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September 14, 2012


Owner/Operator Must Assess Environmental Impact of August Spill in Cook County; Pay Civil Penalty for 2010 Spill in Will County

Chicago — Attorney General Lisa Madigan obtained a preliminary injunction requiring two pipeline companies to clean up a jet fuel spill that occurred in late August along a section of pipeline near the Cal-Sag Channel in Palos Park.

The court action occurred shortly after a consent order in Will County Circuit Court was entered this week to resolve a previous lawsuit that was filed in December 2010 for a ruptured oil pipeline in Lockport owned and operated by the same defendants.

Palos Park Pipeline Leak

During the early morning hours of Aug. 27, a pipeline near 8700 West Route 83 was discovered to be leaking. In referring the case to Madigan’s office for prosecution, the Illinois Environmental Protection Agency estimated that at least 29,400 gallons of jet fuel soaked into the ground and then entered a drainage ditch and flowed into the Cal-Sag Channel. Buckeye Pipe Line Co. L.P. operates the pipeline for owner West Shore Pipe Line Co.

“Even though emergency repairs were made to protect the surrounding environment, this court action will require that the pipeline’s owner and operators thoroughly assess the damage and restore the area,” Madigan said. “The preliminary injunction is the first step toward ensuring that the companies involved are held fully responsible for this incident.”

Through the preliminary injunction obtained by Madigan’s office, a Cook County judge ordered a full investigation into the extent of the contamination and required the companies to inform the Illinois EPA of the initial repairs made to the pipeline and to document the proper disposal of contaminated water and soil. In addition, the defendants must submit for approval a work plan to remediate the site and submit records for the last 10 years of inspections and maintenance on the pipeline. The defendants were also ordered to detail what they’ve communicated with area residents. Finally, as this is the companies’ second release in the area in the last 20 months, the court order requires them to submit a report to the Illinois EPA detailing the cause of the spill and a statement of the preventive measures they plan to implement to prevent similar pipeline releases from occurring.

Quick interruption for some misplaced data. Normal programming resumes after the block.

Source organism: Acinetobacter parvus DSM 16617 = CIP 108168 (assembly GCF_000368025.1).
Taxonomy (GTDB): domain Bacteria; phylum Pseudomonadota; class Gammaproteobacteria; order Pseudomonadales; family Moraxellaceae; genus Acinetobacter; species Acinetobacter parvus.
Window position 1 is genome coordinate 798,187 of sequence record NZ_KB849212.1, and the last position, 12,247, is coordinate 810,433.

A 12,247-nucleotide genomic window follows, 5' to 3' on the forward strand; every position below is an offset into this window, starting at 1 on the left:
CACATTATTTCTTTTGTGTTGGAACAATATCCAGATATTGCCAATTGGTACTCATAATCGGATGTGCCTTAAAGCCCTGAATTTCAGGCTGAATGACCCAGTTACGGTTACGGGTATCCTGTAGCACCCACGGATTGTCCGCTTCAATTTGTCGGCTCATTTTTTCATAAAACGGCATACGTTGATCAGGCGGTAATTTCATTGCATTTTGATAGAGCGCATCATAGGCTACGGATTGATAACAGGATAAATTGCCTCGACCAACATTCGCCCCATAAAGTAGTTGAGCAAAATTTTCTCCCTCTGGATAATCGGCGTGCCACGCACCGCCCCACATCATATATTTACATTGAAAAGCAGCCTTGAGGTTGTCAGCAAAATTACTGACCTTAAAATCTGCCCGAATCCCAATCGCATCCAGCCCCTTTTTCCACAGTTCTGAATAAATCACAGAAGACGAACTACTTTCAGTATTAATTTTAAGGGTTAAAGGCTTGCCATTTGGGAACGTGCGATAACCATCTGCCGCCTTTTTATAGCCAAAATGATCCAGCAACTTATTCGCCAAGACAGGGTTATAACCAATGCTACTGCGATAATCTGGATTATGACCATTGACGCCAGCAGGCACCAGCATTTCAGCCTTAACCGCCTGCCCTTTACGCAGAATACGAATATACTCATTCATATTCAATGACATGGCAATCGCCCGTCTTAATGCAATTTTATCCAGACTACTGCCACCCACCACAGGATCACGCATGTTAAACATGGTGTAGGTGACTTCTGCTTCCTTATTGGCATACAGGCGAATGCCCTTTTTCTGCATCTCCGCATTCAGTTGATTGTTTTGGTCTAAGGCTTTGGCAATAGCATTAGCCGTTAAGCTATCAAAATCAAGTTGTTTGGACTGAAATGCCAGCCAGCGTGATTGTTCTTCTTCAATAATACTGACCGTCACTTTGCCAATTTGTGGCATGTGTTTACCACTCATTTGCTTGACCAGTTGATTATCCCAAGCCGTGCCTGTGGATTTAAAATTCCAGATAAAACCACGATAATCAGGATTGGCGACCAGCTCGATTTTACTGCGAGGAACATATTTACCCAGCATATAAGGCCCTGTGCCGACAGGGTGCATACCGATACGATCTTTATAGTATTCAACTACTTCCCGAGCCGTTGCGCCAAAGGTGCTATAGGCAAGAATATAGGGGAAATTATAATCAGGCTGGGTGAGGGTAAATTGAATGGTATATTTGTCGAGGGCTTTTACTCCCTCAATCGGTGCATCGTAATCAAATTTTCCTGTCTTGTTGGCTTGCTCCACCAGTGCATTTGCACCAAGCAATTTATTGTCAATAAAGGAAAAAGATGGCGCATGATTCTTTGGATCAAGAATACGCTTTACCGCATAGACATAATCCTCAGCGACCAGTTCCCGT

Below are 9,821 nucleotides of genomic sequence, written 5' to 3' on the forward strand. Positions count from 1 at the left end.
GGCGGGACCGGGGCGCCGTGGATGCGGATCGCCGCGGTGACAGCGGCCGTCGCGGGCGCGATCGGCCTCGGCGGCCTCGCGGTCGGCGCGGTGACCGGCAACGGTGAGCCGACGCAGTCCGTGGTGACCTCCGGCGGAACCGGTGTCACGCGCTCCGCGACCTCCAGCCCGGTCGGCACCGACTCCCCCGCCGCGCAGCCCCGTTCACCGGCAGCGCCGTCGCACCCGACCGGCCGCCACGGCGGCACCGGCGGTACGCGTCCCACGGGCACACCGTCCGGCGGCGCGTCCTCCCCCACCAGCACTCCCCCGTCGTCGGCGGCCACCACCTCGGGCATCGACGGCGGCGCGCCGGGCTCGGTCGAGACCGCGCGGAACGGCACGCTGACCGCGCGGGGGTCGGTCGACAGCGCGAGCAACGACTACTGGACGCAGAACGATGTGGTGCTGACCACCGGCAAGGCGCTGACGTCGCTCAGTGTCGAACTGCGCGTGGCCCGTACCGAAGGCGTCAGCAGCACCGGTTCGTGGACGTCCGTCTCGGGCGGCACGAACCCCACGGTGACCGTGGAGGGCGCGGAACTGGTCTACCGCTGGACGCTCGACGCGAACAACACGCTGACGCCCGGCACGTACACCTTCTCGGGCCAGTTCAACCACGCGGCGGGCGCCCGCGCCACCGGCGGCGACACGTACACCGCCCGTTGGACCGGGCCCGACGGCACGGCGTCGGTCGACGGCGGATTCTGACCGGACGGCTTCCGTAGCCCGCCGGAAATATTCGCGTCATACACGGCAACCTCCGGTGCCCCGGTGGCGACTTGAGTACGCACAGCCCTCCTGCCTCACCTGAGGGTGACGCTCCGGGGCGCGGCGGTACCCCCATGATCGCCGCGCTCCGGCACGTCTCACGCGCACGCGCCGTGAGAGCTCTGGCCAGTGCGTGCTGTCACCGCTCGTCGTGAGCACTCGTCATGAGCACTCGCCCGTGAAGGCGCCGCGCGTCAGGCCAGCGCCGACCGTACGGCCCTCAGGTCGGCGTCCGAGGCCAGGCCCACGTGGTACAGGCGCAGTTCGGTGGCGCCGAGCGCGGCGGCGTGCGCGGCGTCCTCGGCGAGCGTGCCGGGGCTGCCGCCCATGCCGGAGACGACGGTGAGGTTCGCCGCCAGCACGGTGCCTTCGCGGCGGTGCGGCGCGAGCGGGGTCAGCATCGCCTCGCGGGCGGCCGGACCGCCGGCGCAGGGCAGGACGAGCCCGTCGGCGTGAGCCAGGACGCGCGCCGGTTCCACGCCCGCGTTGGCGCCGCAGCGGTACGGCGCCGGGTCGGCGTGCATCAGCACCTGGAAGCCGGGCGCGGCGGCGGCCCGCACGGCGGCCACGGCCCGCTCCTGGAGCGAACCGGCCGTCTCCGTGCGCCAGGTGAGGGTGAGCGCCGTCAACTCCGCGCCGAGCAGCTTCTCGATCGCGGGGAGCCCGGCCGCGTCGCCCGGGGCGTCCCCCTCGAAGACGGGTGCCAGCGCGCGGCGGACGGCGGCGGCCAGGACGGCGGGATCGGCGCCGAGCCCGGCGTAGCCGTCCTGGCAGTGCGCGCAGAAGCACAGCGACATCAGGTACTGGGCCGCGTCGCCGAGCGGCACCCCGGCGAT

The court set a status hearing on this matter for Nov. 15, 2012.

Lockport Crude Oil Spill Consent Order

Meanwhile, earlier in the week, Madigan’s office and the Will County State’s Attorney’s office filed a consent order in Will County Circuit Court to resolve their December 2010 complaint concerning the rupture of another West Shore-owned pipeline operated by Buckeye which caused some 21,000 gallons of crude oil to spill along S. New Ave. in Lockport. The spillage flowed into wetlands and eventually drained into the Illinois and Michigan Canal and the Des Plaines River. Madigan and State’s Attorney James Glasgow filed suit to ensure that residents were protected from potential health hazards related to the spill, as a number of private wells and other non-community water supply wells were located in the vicinity of the spill site.

Under the terms of the consent order, the defendants will pay a civil penalty of $108,000 for deposit into the state’s Environmental Protection Trust Fund and pay for the Illinois EPA’s response and oversight costs in dealing with the spill. In addition, the defendants will pay a civil penalty of $10,000 to Will County as well as reimburse the county for emergency services and its investigative costs after the incident.

Assistant Attorneys General Stephen Sylvester and Jamie Davidson are handling the cases for Madigan’s Environmental Bureau.


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